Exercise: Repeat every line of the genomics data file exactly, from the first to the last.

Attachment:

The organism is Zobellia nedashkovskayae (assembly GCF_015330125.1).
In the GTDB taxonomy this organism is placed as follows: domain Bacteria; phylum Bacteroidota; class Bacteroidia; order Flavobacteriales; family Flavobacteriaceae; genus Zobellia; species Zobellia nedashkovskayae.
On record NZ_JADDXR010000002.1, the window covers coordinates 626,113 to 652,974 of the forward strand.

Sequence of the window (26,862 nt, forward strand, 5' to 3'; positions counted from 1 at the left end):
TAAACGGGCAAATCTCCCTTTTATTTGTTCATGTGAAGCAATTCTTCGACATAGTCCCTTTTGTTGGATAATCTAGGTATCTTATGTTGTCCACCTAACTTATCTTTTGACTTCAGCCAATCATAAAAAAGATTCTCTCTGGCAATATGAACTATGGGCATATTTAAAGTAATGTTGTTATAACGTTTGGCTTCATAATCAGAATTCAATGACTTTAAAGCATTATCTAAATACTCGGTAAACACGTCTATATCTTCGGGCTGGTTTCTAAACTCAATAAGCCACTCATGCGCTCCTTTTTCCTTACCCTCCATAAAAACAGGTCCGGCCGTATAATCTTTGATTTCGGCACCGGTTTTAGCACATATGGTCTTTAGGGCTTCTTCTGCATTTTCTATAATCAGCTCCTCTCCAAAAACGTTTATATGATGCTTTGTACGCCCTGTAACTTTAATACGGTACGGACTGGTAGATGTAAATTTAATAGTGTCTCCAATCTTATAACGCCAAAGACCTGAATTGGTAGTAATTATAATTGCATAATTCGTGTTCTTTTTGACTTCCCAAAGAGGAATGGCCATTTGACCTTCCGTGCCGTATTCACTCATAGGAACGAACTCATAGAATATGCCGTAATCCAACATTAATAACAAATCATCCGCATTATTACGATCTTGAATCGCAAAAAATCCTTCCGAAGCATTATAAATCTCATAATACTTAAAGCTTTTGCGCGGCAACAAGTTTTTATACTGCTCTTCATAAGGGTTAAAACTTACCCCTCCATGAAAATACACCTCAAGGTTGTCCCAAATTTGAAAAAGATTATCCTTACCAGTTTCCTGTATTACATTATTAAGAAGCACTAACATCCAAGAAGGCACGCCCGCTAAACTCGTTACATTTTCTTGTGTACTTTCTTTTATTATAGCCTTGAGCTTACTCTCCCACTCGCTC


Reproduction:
The organism is Zobellia nedashkovskayae (assembly GCF_015330125.1).
In the GTDB taxonomy this organism is placed as follows: domain Bacteria; phylum Bacteroidota; class Bacteroidia; order Flavobacteriales; family Flavobacteriaceae; genus Zobellia; species Zobellia nedashkovskayae.
On record NZ_JADDXR010000002.1, the window covers coordinates 626,113 to 652,974 of the forward strand.

Sequence of the window (26,862 nt, forward strand, 5' to 3'; positions counted from 1 at the left end):
TAAACGGGCAAATCTCCCTTTTATTTGTTCATGTGAAGCAATTCTTCGACATAGTCCCTTTTGTTGGATAATCTAGGTATCTTATGTTGTCCACCTAACTTATCTTTTGACTTCAGCCAATCATAAAAAAGATTCTCTCTGGCAATATGAACTATGGGCATATTTAAAGTAATGTTGTTATAACGTTTGGCTTCATAATCAGAATTCAATGACTTTAAAGCATTATCTAAATACTCGGTAAACACGTCTATATCTTCGGGCTGGTTTCTAAACTCAATAAGCCACTCATGCGCTCCTTTTTCCTTACCCTCCATAAAAACAGGTCCGGCCGTATAATCTTTGATTTCGGCACCGGTTTTAGCACATATGGTCTTTAGGGCTTCTTCTGCATTTTCTATAATCAGCTCCTCTCCAAAAACGTTTATATGATGCTTTGTACGCCCTGTAACTTTAATACGGTACGGACTGGTAGATGTAAATTTAATAGTGTCTCCAATCTTATAACGCCAAAGACCTGAATTGGTAGTAATTATAATTGCATAATTCGTGTTCTTTTTGACTTCCCAAAGAGGAATGGCCATTTGACCTTCCGTGCCGTATTCACTCATAGGAACGAACTCATAGAATATGCCGTAATCCAACATTAATAACAAATCATCCGCATTATTACGATCTTGAATCGCAAAAAATCCTTCCGAAGCATTATAAATCTCATAATACTTAAAGCTTTTGCGCGGCAACAAGTTTTTATACTGCTCTTCATAAGGGTTAAAACTTACCCCTCCATGAAAATACACCTCAAGGTTGTCCCAAATTTGAAAAAGATTATCCTTACCAGTTTCCTGTATTACATTATTAAGAAGCACTAACATCCAAGAAGGCACGCCCGCTAAACTCGTTACATTTTCTTGTGTACTTTCTTTTATTATAGCCTTGAGCTTACTCTCCCACTCGCTC